I have stayed in some very expensive hotels including an executive suite in Kyoto. The service was good---the hotel restaurant was somewhat better than Denny's and the view of Kyoto was nice. It was so nice that I wanted to go out on the veranda to take a panoramic of the city,** but unfortunately, the doors were locked. I suppose we could have made arrangements with the polite staff, but why was it necessary at a place with mythical out-of-this-world service? The room was nice, but might not meet most folks expectations of an executive suite.

We stayed in the same Kyoto hotel a number of times in regular rooms. Those rooms were not special, but they were at least as good as some Best Western rooms I have stayed in back in the US. We had a nice view of the empty tennis court. No match for a La Quinta room at half the price, but hey, it's Kyoto. The difference in service for the executive suite and the regular room seemed to be that the check in was faster as was the check out and both were done in a special room on the same floor as our suite. For either class of room you'll get a bellhop to carry your bags up and show you how to turn on the lights, heat, and TV---no tip expected. (A woman half a man's size and weight offering to carry his bag which weighs as nearly much as she does, could cause some discomfort for some less modern guys. Unfortunately though, he might have to resort to fisticuffs to keep her from taking it. Could this be the super-service?)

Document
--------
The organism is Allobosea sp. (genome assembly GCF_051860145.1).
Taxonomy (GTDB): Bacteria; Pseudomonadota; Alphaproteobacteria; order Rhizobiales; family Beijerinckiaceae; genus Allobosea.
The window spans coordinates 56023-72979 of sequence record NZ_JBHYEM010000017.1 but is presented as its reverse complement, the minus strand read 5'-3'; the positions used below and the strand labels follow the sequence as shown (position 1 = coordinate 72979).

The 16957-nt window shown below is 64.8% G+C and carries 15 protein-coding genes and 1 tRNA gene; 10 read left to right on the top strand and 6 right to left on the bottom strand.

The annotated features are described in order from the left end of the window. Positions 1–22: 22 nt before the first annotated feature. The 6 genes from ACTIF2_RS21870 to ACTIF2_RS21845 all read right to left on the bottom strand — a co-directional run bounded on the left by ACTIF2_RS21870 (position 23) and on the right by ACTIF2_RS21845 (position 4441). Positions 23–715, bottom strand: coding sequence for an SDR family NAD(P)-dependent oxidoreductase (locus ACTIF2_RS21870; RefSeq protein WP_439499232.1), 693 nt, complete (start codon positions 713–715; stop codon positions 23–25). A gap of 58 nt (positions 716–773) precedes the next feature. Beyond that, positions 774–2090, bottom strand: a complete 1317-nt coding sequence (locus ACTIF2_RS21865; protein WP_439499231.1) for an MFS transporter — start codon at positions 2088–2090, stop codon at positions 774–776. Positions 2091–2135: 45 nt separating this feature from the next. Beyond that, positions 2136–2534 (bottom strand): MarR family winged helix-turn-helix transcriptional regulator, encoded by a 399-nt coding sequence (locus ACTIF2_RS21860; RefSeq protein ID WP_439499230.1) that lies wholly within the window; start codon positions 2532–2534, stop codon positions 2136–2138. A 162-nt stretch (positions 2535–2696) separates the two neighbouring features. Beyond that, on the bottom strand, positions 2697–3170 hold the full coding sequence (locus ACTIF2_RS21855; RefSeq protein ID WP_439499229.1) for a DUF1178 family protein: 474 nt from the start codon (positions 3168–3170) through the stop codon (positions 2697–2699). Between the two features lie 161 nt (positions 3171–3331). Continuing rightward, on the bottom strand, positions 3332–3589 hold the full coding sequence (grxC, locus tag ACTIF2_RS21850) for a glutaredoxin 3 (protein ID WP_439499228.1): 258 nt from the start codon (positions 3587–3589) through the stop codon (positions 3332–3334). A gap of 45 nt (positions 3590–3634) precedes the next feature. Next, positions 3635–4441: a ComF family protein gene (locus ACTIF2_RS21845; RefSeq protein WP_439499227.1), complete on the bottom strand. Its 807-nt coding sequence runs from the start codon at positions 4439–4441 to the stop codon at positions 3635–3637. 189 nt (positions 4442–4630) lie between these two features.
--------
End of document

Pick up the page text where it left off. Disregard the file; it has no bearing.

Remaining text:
We once stayed in a suite at Chuzenjiko Kanaya Hotel near Nikko. It was a nice suite and we got a good deal on the price. Naturally, being up in the mountains I liked it, but I would have been happy under a tarp. The wife liked it too, but she was more interested in the food and the onsen. The service? The same as their standard rooms. Good but nothing special. For dinner you have a choice of driving or walking a few miles down to the town of Chuzenjiko, or you could eat at the over-priced French restaurant in the hotel. I had venison for the first time since coming to Japan at that restaurant a few years ago. I liked it, although it was not properly prepared and probably had not been properly cared for, so it had a strong wild taste. The wife likes venison and other game, but not if it has a wild taste. The grape sauce did cover it up somewhat though.